Prevalence estimates on Rare Medical Network websites are calculated based on data available from numerous sources, including US and European government statistics, the NIH, Orphanet, and published epidemiologic studies. Rare disease population data is recognized to be highly variable, and based on a wide variety of source data and methodologies, so the prevalence data on this site should be assumed to be estimated and cannot be considered to be absolutely correct.
Age of Onset
Autosomal dominant ?A pathogenic variant in only one gene copy in each cell is sufficient to cause an autosomal dominant disease
Autosomal recessive ?Pathogenic variants in both copies of each gene of the chromosome are needed to cause an autosomal recessive disease and observe the mutant phenotype
X-linked dominant ?X-linked dominant inheritance, sometimes referred to as X-linked dominance, is a mode of genetic inheritance by which a dominant gene is carried on the X chromosome.
X-linked recessive ?Pathogenic variants in both copies of a gene on the X chromosome cause an X-linked recessive disorder
Mitochondrial or multigenic ?Mitochondrial genetic disorders can be caused by changes (mutations) in either the mitochondrial DNA or nuclear DNA that lead to dysfunction of the mitochondria and inadequate production of energy.
Multigenic or multifactor ?Inheritance involving many factors, of which at least one is genetic but none is of overwhelming importance, as in the causation of a disease by multiple genetic and environmental factors.
Other Names (AKA)
Autoerythrocyte sensitization; Psychogenic purpura; Autoerythrocyte sensitization purpura;
Behavioral and mental disorders; Skin Diseases
Episodes of bruising may begin with sensations such as burning, stinging or pain, and may be accompanied by a general feeling of malaise or fatigue. This may be followed by warmth, puffiness, redness and/or itching over the affected area. In some cases, episodes may also be accompanied by fever, headache, or gastrointestinal symptoms. Sometimes, pain and swelling is severe enough to cause immobilization of the affected body part. People have reported that the pain generally subsides when the bruises appear.
Bruises typically go away in approximately 7-10 days. However, relapses and remissions of bruising episodes can last for many years. In some cases, symptoms of the condition persist and may worsen. Subsequent episodes are most likely to occur after some sort of physical trauma or stress.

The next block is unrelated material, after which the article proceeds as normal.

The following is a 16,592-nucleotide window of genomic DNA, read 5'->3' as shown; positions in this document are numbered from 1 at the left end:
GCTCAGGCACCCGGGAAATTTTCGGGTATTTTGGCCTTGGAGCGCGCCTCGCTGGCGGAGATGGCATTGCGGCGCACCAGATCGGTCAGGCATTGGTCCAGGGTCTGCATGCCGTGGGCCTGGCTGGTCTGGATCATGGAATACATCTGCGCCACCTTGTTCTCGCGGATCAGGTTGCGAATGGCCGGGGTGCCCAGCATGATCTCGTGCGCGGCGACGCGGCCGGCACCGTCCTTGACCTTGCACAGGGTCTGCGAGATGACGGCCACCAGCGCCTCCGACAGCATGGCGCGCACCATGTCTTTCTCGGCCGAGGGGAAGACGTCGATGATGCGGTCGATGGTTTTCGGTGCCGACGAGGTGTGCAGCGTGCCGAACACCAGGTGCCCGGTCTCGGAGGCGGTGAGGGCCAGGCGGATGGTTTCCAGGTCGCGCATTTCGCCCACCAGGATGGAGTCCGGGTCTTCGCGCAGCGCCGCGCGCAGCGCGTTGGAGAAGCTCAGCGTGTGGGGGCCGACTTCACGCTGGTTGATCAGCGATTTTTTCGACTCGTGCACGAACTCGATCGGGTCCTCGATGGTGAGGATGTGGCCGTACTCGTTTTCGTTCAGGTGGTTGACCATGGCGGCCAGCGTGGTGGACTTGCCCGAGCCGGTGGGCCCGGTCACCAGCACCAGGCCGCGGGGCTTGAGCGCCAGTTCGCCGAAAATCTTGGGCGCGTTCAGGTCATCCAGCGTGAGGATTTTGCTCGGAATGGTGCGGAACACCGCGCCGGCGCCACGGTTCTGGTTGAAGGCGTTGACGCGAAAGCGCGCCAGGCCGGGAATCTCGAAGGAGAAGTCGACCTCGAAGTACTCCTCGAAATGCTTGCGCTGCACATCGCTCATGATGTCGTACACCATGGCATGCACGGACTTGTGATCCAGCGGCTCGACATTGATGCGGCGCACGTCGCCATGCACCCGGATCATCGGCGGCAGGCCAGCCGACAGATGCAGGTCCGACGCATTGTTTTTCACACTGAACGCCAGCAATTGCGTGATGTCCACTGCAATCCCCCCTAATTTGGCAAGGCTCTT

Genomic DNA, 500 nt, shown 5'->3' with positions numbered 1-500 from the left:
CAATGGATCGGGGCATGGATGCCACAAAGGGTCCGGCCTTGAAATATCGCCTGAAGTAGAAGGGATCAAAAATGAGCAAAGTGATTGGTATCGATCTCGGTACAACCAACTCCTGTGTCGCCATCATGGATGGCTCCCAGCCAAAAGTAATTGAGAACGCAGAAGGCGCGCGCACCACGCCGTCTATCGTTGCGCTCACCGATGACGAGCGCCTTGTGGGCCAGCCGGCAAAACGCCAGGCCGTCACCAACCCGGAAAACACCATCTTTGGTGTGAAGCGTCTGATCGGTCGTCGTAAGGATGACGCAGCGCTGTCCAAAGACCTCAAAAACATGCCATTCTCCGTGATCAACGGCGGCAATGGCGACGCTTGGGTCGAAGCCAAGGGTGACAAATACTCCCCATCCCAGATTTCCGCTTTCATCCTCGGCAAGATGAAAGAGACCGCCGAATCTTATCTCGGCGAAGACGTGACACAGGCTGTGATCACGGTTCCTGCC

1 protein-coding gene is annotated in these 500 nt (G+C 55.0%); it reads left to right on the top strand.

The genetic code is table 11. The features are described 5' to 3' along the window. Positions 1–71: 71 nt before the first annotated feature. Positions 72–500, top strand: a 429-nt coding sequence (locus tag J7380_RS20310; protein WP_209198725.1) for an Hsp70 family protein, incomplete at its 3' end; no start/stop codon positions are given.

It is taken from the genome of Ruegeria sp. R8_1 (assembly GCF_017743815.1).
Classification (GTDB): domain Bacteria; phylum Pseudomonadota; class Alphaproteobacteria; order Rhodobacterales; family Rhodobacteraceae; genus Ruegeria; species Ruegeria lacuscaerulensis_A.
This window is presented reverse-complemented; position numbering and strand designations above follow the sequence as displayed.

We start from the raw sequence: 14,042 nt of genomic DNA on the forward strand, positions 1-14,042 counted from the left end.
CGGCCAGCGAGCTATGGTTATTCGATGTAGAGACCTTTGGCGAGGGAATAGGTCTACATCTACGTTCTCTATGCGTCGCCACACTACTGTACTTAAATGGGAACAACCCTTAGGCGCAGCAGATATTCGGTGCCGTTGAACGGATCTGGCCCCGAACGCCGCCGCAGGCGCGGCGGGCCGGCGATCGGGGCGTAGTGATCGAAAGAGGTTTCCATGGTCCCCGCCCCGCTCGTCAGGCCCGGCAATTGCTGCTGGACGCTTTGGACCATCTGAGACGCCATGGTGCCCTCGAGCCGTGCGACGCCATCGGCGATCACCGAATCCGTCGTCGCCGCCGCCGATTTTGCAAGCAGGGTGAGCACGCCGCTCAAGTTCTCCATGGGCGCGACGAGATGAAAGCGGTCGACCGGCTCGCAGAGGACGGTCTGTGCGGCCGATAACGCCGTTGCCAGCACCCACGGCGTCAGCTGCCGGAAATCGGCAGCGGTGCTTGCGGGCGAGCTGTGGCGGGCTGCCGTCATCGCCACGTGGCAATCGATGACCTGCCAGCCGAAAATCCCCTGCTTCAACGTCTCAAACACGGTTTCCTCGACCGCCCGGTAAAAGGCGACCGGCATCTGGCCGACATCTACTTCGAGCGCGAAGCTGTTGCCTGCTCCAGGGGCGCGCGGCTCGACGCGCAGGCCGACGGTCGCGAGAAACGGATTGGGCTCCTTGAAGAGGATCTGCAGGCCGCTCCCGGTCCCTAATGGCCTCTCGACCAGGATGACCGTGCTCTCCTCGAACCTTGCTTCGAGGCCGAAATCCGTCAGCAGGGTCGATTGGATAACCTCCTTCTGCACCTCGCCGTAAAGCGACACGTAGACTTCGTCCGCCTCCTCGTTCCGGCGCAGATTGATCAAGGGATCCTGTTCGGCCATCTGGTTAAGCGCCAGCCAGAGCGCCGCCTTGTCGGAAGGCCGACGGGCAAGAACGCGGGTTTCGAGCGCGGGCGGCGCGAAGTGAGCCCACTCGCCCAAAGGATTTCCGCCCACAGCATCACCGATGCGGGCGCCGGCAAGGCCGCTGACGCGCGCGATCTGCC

- response to stress stress, or distress, is associated with increased levels of glucocorticoids and catecholamines in the body, which may alter processes such as fibrinolysis (the breakdown of blood clots)
- increased fibrinolysis an increase in the activity of
tissueplasminogen activator (tPA), which can cause a cascade of events that may lead to bleeding
- autoerythrocyte sensitization an autoimmune reaction to the affected person's own
red blood cells(erythrocytes)
It has been proposed that certain medications used to alter the tonus of the capillaries (how they contract), the permeability of the vessels, and/or the flowing properties of the blood may be useful for some people.
Symptomatic therapy may be helpful for severe, general symptoms. Several approaches including antihistamines,
These resources provide more information about this condition or associated symptoms. The in-depth resources contain medical and scientific language that may be hard to understand. You may want to review these resources with a medical professional.
- The Merck Manual for health care professionals provides information on Gardner-Diamond syndrome.
- The Monarch Initiative brings together data about this condition from humans and other species to help physicians and biomedical researchers. Monarch’s tools are designed to make it easier to compare the signs and symptoms (phenotypes) of different diseases and discover common features. This initiative is a collaboration between several academic institutions across the world and is funded by the National Institutes of Health. Visit the website to explore the biology of this condition.
- Orphanet is a European reference portal for information on rare diseases and orphan drugs. Access to this database is free of charge.
- PubMed is a searchable database of medical literature and lists journal articles that discuss Gardner-Diamond syndrome. Click on the link to view a sample search on this topic.
- Meeder R, Bannister S. Gardner-Diamond syndrome: Difficulties in the management of patients with unexplained medical symptoms. Paediatr Child Health. 2006 Sep;11(7):416-9.
- Jafferany M, Bhattacharya G. Psychogenic Purpura (Gardner-Diamond Syndrome). Prim Care Companion CNS Disord. 2015 Jan 22;17(1).
- Benjamin P Geisler, Bruce J Dezube. Psychogenic purpura (Gardner-Diamond syndrome). UpToDate. Waltham, MA: UpToDate; December, 2015;
- David J. Kuter. Autoerythrocyte Sensitization. Merck Manual. September, 2014; https://www.merckmanuals.com/professional/hematology-and-oncology/bleeding-due-to-abnormal-blood-vessels/autoerythrocyte-sensitization.
- OL Ivanov, AN Lvov, AV Michenko, J Künzel, P Mayser, U Gieler. Autoerythrocyte sensitization syndrome (Gardner–Diamond syndrome): review of the literature. Journal of the European Academy of Dermatology and Venereology. 2009; 23(5):499-504. https://www.ncbi.nlm.nih.gov/pubmed/19192020.
- Jafferany M, Bhattacharya G. Psychogenic Purpura (Gardner-Diamond Syndrome). Prim Care Companion CNS Disord. January 22, 2015; 17(1):